Last month, GunDiva posted about attending a local gun show and observing the reaction of people as they passed by the paracord items for sale. I believe she referred to them as "magic talismans", and wondered if a poll of passers by would know what to DO with a cord item should they need to utilize the cord.
Which got me thinking- how many people out there can take apart and use a bracelet (or other item) should the need arise? What would you use the cordage for?
Thinking this over caused me to change the way I make things a bit. I went to reverse engineer a bracelet (to reuse the cord for another item,) and let me tell you what. It was A. Huge. Pain. In. The. Rump. It took me a substantial amount of time to get the glue to release and I wound up cutting bits of cord to release it. The trouble I had - from something I made mind you- caused me to reconsider how we make things and completely change things. No longer will we be gluing ends-- oooh no. Now, I thread all ends back through, making it easy to use a pair of needlenose pliers (like those found on pocket multi-tools,) to pull the end free and begin reversing the braid to use the cord. Your goal can be accomplished in less than half the time on the glued items. (Don't even tell me you don't carry a multi-tool!! Those things are darn near priceless. I don't leave home without mine.)
Now- another bit of info- most bracelet braids use one foot of cord per inch of bracelet. For example, if you wear a 7" bracelet, you should have roughly 7 feet of cord to use. Most of the rifle slings we produce contain 80' to 150' of cord. If you have an item with more than one color in the braid, be aware that you will have a splice about midway, so you'd have roughly 3 1/2' of each color (once again using the 7" bracelet example). Which is not a bad thing- you can securely knot the two ends together to assure a solid connection and carry on.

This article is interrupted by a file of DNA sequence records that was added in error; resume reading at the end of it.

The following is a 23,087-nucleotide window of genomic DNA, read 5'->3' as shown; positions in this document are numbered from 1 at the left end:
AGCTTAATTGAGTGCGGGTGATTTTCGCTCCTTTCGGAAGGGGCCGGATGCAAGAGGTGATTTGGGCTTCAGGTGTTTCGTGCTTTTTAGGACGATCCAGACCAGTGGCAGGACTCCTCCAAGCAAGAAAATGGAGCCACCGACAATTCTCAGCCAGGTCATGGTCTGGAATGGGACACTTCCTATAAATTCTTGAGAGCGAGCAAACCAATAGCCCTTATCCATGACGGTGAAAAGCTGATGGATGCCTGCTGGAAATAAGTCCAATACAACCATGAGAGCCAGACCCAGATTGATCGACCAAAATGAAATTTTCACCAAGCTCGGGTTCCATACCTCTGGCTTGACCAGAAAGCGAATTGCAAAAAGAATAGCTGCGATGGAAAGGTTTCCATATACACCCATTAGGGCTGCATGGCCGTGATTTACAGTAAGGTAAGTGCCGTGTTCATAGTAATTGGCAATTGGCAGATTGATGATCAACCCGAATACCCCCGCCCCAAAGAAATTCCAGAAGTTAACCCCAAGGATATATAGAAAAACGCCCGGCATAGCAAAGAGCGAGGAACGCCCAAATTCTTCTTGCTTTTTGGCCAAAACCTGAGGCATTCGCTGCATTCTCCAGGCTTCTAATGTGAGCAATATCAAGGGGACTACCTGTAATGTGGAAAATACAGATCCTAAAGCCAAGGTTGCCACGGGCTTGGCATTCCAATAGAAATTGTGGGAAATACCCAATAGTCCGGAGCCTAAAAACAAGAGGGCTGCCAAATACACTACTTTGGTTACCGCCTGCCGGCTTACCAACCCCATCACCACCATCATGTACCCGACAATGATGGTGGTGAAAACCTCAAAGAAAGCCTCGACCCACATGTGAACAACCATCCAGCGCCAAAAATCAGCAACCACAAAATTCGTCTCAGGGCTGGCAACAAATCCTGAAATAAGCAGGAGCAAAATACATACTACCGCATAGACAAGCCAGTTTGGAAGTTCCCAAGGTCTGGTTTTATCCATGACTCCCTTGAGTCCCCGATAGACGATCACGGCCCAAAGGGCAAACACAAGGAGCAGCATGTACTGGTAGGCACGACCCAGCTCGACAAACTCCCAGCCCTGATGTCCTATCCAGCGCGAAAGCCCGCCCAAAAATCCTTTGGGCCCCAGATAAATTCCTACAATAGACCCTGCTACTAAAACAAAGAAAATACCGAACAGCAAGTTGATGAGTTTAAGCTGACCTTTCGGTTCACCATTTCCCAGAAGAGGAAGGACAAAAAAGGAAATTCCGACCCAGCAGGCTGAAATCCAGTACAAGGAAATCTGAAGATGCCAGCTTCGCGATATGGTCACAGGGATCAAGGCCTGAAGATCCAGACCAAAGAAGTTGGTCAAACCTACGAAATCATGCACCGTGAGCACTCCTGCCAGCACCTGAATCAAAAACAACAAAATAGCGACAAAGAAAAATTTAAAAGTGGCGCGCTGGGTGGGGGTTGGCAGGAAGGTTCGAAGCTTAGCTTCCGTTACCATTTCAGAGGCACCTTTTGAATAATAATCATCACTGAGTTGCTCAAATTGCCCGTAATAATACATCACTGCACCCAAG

What the heck do you DO with the cord, once you've undone your bracelet/ sling/ thong?
Cord has a vast multitude of uses. From holding a tarp shelter roof up, to helping bind bandages over a wound, the ways to use cord in an emergency situation are countless. The best bet? Buy a couple of items (or make them yourself, they are quite easy to do,) and practice. Take them apart, study how the braid unravels, and look hard around you to see where you could use a bit of cordage in your life. For me, being a horse and dog owner, cord has endless uses around the animals. Right now, there is some snazzy red and white cord holding up our mater plants in the garden. I have used cord to do an emergency catch on a horse who busted out and ran off from his owner. The Locust Brothers use cord to go "fishing". I used cord last Spring to tie a mattress down when my tie down strap went missing from the truck for a few days.
As GunDiva said- your brain is your primary survival tool. Always has been, always will be. When it comes to survival, you HAVE to think outside the box. A good multi-tool, keen observation skills, and an ability to stay calm and think will cover your butt amazingly well.
Think it over and get creative!
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